Inspections Technology: One Step Forward
    “Better technology really has helped the inspection process,” said David Kay, a former United Nations chief weapons inspector who ran the Iraq Survey Group, the inspections body that unveiled serious flaws in the intelligence that led to the 2003 invasion of Iraq. “In the old days, inspectors had to put paper seals” onto containers or facilities that were off limits or undergoing investigation, Kay said “You had to go physically look [at them] to see if they had been broken. New seals can digitally transmit in real time back to Vienna. In the old days, digital cameras recorded either to a disk, or, the more modern ones, to [memory] cards. But you had to go pull out the cards and physically send them.” Now, he says, live camera feeds at a wide variety of inspection sites can “lessen the inspection burden tremendously and raise your confidence” as an inspector.

    Portable sensing devices have advanced well beyond that old Geiger counter your high school physics teacher gave you on lab day. Mass spectronomy equipment, which measures the mass-to-charge ratio of gaseous ions, can track not only radiation levels but the types of particles in the air or on surfaces. They’ve gotten much smaller and more capable in the last decade. “Say you do an environmental swipe, a sampling of a wall, and you want to know what you’ve detected,” said Kay. “A mass spec will very quickly tell you whether it’s iron, cadmium, lead, or uranium or plutonium, and what is the isotopic composition. Is it an uranium isotope that you have to worry about? Is it one that will fission? Or is it one that’s a by-product of enrichment separation?”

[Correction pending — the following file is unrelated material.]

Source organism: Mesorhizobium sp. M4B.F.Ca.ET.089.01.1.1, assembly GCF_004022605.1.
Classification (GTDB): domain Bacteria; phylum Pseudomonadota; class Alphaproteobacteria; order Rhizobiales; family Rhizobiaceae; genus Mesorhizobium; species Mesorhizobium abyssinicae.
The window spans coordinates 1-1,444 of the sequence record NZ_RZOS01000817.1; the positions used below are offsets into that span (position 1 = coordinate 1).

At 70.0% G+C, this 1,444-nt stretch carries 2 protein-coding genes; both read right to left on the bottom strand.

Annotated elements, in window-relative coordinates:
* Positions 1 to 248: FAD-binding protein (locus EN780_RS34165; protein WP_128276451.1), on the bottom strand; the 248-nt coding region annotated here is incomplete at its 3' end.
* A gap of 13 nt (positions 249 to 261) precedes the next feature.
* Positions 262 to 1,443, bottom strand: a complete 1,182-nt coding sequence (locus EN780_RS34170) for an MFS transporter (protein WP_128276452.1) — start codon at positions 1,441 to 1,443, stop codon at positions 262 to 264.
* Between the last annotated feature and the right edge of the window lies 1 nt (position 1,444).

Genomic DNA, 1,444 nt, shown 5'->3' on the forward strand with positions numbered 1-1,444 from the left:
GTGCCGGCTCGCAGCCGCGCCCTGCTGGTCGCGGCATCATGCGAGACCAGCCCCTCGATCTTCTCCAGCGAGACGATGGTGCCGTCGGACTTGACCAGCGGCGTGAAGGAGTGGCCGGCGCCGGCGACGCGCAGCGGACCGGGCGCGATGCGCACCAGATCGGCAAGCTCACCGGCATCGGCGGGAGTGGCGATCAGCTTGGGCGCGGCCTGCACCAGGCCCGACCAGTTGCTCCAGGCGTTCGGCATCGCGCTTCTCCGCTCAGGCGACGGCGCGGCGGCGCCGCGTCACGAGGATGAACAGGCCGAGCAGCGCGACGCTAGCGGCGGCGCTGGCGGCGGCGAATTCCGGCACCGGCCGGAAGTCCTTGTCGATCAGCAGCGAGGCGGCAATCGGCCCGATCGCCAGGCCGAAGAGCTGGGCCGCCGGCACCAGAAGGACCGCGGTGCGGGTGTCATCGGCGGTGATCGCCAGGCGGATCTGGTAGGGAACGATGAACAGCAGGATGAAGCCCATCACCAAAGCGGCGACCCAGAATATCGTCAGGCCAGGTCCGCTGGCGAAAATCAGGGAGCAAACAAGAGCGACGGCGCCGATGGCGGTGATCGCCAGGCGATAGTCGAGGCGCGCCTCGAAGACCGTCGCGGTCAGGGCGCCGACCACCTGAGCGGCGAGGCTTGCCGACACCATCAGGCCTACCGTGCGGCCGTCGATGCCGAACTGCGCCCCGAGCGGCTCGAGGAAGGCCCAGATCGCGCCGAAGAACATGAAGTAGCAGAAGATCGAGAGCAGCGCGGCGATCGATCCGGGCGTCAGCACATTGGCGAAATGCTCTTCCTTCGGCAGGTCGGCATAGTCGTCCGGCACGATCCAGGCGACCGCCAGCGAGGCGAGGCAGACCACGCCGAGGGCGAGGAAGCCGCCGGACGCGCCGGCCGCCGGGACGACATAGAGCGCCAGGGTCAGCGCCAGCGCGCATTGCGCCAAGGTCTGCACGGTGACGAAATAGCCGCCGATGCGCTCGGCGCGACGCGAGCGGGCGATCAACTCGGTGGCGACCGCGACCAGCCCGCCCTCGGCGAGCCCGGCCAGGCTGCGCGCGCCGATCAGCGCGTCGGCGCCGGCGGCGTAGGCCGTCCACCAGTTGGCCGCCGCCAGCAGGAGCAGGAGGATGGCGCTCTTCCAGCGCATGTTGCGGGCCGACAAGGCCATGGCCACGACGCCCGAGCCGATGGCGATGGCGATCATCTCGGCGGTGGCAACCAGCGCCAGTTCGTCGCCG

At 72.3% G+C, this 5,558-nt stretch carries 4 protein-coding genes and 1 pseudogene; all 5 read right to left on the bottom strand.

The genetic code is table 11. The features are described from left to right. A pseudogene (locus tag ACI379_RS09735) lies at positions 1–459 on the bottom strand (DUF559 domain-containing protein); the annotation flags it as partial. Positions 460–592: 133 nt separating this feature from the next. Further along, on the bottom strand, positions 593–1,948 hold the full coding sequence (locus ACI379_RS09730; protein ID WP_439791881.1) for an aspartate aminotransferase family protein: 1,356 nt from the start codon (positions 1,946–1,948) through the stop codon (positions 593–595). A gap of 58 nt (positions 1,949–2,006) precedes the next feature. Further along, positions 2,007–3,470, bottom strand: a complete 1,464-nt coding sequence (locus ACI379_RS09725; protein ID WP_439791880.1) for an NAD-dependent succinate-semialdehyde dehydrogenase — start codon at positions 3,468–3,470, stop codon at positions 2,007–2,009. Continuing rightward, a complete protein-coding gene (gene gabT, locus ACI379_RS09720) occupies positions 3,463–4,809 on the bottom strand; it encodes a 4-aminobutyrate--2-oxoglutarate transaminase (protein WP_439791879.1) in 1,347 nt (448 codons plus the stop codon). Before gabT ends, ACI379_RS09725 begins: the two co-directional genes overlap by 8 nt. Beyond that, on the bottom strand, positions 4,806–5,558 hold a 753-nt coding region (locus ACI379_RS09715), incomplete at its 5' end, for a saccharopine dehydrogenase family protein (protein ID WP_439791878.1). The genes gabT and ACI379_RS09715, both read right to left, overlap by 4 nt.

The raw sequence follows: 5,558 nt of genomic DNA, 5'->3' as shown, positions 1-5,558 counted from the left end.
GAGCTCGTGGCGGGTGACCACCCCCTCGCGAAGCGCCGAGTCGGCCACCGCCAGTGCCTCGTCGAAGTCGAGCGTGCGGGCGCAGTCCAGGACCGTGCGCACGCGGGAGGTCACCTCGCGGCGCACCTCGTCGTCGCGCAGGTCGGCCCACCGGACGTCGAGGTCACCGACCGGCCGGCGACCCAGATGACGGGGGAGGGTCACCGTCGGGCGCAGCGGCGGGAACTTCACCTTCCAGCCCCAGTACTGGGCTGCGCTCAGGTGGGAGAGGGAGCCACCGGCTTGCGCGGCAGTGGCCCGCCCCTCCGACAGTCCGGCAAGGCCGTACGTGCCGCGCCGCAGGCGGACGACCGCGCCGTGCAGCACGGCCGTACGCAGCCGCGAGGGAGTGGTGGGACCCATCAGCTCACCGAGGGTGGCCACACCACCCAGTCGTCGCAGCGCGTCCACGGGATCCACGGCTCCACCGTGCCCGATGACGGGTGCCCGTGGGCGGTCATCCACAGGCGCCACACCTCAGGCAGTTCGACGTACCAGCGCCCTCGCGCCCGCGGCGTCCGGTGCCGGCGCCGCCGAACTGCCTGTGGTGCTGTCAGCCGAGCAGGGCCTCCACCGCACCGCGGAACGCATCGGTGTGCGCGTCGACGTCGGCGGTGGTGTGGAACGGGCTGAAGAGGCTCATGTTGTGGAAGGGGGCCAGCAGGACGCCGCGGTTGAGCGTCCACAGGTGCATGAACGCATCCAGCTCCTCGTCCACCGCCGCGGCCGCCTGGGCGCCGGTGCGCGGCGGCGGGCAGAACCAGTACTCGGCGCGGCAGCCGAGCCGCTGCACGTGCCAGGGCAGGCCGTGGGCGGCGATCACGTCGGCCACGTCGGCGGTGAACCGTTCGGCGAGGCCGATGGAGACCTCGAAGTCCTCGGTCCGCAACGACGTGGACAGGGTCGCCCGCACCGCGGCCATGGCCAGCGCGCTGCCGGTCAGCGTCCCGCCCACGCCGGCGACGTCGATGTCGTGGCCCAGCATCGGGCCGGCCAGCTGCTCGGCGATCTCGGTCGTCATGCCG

Beyond mass spectrometers, IAEA inspectors have a variety of portable devices such as multi-channel analyzers, which, unlike low-tech radiation detectors, “can be used to search for and locate an unknown source of radiation, determine the relative dose rate, and isotopically identify the source,” according to this IAEA document. Inspectors also have alloy detectors to discover if objects have come into contact with various materials.

    Cheating Technology: Two Steps Back
    Despite the new gear, monitoring Iran’s nuclear activity will be incredibly challenging, Kay said. For one thing, the agreement allows Iran scientists to continue some nuclear research — just not bomb-building. The Iranians will be allowed to keep several centrifuges and uranium hexafluoride. The Arak heavy-water reactor will be modified to reduce plutonium enrichment but will still have fuel cores.